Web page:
I share the public concern about the level of parasuicides and suicides in this country. It is a worrying trend and I am fully committed to the further implementation of suicide prevention initiatives and the further development of our mental health services.

Bearing in mind that the figure of 10,537 for those who attempt to take their lives quoted by the Minister refers to those who present at accident and emergency departments, has he any proposals to identify the full extent of the problem and include attempted suicides who present at GPs only, and those who do not seek any help? Given that Irish parasuicide rates are 60% higher than the European average, would the Minister agree that there is urgent need for research into why this is happening and to develop effective suicide and parasuicide prevention programmes?

This is just the second report of the national parasuicide registry for which I provided funding. Of course there is a need for further research and this will be critical for our proper understanding of the causes of suicide, parasuicide and the various trends emerging. This exercise and project have been a fundamental intervention by the Department and the State in terms of funding the carrying out of a national parasuicide registry. The tools involved in the compilation of that registry will be expanded but one must proceed in a proper scientific way in terms of international comparisons. The figure indicating a 60% difference between Ireland and the rest of Europe was not mentioned in the context of the report's launch. We must be careful when establishing figures and so forth.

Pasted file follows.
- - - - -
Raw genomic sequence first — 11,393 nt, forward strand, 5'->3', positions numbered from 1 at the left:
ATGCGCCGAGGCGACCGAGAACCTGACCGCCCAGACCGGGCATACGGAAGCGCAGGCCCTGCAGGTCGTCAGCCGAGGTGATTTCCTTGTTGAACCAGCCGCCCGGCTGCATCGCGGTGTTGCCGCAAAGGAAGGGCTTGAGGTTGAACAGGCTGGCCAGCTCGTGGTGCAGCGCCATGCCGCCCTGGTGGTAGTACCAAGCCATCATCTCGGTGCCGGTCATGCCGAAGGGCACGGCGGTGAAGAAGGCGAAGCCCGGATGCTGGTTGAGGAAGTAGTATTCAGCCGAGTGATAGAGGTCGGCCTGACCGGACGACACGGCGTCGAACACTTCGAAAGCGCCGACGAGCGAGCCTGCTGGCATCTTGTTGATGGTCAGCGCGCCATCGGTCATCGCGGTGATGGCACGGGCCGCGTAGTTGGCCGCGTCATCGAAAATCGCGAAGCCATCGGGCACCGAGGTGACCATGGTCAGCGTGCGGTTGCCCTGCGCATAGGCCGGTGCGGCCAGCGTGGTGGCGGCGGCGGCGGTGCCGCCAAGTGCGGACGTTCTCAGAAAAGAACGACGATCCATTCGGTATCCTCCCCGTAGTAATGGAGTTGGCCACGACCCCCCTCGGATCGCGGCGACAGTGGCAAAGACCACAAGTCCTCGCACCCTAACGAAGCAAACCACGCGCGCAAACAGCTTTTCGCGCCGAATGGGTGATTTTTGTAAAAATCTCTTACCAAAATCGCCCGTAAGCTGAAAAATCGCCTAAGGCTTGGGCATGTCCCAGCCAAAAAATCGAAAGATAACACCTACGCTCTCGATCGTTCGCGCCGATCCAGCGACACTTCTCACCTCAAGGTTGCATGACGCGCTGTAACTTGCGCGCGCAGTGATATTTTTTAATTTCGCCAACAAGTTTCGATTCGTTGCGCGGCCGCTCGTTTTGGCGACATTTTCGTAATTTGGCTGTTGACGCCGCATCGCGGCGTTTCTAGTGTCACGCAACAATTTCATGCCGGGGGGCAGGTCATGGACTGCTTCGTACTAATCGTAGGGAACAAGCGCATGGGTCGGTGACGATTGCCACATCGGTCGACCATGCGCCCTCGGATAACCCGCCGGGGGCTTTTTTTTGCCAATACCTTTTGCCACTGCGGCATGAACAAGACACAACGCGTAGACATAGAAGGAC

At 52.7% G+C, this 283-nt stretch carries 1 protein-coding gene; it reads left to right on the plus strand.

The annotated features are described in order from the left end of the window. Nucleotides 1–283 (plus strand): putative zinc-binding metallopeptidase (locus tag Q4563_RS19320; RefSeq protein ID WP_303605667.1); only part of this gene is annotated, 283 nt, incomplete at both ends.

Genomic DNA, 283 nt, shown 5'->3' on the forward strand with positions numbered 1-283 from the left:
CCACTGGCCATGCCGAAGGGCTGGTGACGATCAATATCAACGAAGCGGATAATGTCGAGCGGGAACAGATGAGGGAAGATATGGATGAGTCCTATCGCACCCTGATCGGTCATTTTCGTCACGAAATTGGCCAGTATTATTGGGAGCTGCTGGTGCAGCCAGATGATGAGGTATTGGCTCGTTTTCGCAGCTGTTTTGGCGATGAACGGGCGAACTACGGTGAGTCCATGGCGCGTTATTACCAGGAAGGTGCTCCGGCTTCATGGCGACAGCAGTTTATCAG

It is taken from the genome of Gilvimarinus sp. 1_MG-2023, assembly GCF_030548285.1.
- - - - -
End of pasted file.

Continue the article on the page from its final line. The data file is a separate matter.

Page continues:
The resources of the National Suicide Research Foundation are my source.

In terms of the compilation of data we can go back 20 years. People could argue that the level of reporting of suicide cases then was different to what it is today.

No, it was not.

It has been the same since the High Court hearing in the 1960s with respect to the compilation of statistics.

With respect to the Deputy, a variety of factors can be considered but we get far more accurate reporting today than we did a decade ago. Others in the field support this view. The fact that we have established and helped to fund the research foundation and that we have funded and assisted the suicide registry provides us with the type of statistical data we did not have before to analyse this issue properly.

That is the case for parasuicide, but not for suicide.

I agree with the Deputy that research is particularly important for the future. We are anxious to work with the foundation and the parasuicide registry. At the launch I had discussions on how we can move on to research other aspects of the tragic issue of suicide.

Why does the Minister feel it necessary to establish a suicide strategy group in view of the fact that 86 recommendations of this national task force of 1998 is a strategy in itself and the National Suicide Review Group was the engine to introduce the strategy outlined by the task force? Why must he now establish a strategy to review suicide when the strategy has been waiting to be implemented since 1998?